Dive into the Russian Revolution on its 100th anniversary with RT’s new project

"What would it be like to step into the boots of soldiers fighting in the trenches of WW1? Imagine seeing Vladimir Lenin and Joseph Stalin up close!"

"What would it be like to step into the boots of soldiers fighting in the trenches of WW1? Imagine seeing Vladimir Lenin and Joseph Stalin up close!"

RT
‘Revolution in 360’ drags viewers into the past when gripping events changed the country forever.

Have you ever wondered what it was like to live in Russia when the 1917 Revolution gripped the country? What would it be like to step into the boots of soldiers fighting in the trenches of World War I? Imagine seeing Vladimir Lenin and Joseph Stalin up close!

Well, now you can experience all of these things, thanks to a series of panoramic, 360 videos produced by RT. They’ve been uploaded onto YouTube to mark the centennial of the October Revolution and give viewers the chance to immerse themselves in the events that altered the course of history.

Watch the episode called “In the trenches of WWI” and transport yourself to the heart of one of humanity’s deadliest battles. Share a trench with Russian soldiers and view the horrors of war with your own eyes - through VR glasses.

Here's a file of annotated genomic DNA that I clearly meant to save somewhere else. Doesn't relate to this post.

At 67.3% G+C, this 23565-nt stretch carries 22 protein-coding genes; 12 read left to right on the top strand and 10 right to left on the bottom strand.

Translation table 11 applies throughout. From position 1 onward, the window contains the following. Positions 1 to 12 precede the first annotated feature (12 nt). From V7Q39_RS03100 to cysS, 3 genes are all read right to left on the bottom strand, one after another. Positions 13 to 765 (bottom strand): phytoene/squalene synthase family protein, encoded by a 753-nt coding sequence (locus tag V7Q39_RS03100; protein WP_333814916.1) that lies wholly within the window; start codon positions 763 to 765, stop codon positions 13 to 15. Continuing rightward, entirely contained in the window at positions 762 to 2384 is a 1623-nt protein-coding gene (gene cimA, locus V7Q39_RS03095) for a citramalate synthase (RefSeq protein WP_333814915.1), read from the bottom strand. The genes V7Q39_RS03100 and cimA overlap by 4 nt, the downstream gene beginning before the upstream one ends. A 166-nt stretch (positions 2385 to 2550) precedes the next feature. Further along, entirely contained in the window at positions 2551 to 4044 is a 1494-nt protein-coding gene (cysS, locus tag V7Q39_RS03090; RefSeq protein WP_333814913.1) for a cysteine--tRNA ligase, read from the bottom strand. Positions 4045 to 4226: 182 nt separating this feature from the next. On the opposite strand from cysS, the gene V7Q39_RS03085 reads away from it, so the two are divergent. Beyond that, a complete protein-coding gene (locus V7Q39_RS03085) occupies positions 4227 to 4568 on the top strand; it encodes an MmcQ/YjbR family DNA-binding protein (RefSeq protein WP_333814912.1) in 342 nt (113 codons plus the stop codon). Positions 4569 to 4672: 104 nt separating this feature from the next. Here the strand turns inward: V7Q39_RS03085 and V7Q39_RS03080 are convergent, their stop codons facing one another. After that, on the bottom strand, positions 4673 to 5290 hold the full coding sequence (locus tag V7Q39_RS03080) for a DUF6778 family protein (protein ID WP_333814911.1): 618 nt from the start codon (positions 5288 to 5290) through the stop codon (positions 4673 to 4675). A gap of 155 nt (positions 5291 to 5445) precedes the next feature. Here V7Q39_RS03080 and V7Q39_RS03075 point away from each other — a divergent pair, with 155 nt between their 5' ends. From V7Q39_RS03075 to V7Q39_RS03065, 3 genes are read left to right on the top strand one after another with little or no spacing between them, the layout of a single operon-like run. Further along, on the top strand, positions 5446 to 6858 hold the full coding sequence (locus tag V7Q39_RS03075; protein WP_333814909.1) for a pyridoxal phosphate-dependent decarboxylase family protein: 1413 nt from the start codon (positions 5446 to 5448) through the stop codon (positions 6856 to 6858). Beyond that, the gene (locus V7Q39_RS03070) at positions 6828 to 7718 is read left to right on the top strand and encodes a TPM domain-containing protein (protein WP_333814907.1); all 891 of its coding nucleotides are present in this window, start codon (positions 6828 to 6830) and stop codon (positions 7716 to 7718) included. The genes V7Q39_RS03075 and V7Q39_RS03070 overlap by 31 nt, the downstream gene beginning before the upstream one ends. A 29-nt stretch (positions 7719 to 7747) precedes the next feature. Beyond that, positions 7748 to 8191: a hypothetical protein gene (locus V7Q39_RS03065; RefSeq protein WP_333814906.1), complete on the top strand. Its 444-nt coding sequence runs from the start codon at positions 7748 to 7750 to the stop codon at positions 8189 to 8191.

Other episodes show unrest in a Russian prison, tsarist police storming an underground printing house, Lenin’s safe-house, and much more.

“It’s a challenging task for the director,” said RT’s Alexander Skryabin, who directed all eight episodes. “You cannot leave the stage while filming the episodes, but you also cannot stay there as you are since it’s a 360 video.” Sometimes, the whole team, including the camera and sound men, had to dress as characters in the video to hide their presence from viewers.

Each episode is accompanied by a brief history lesson, with the characters acting out iconic scenes at the beginning and end of each video.

“In 2017 the world has changed. We no can longer teach history like it was taught 50 years ago. It’s very easy to say that the youth is not interested in history. No, we have to think of the ways to make history interesting. I think we did it,” said Alexey Nikolov, managing editor at RT, while commenting on the project at a presentation hosted in the Ploschad Revolyutsii (Revolution Square) Metro station in Moscow on Nov. 7.

RT has also launched the #1917LIVE project, which allows Twitter users to dive headfirst into the dramatic year. The virtual world of tweets has its own leaders, workers, soldiers, and even a newspaper known as The Revolutionary Times or @RT_1917. The unique projects throws its followers right into the turbulent times, reporting live from the besieged Winter Palace, frontlines, and factories, and even from inside its editorial office during a police raid.

Follow @RT_1917 and hold your breath.

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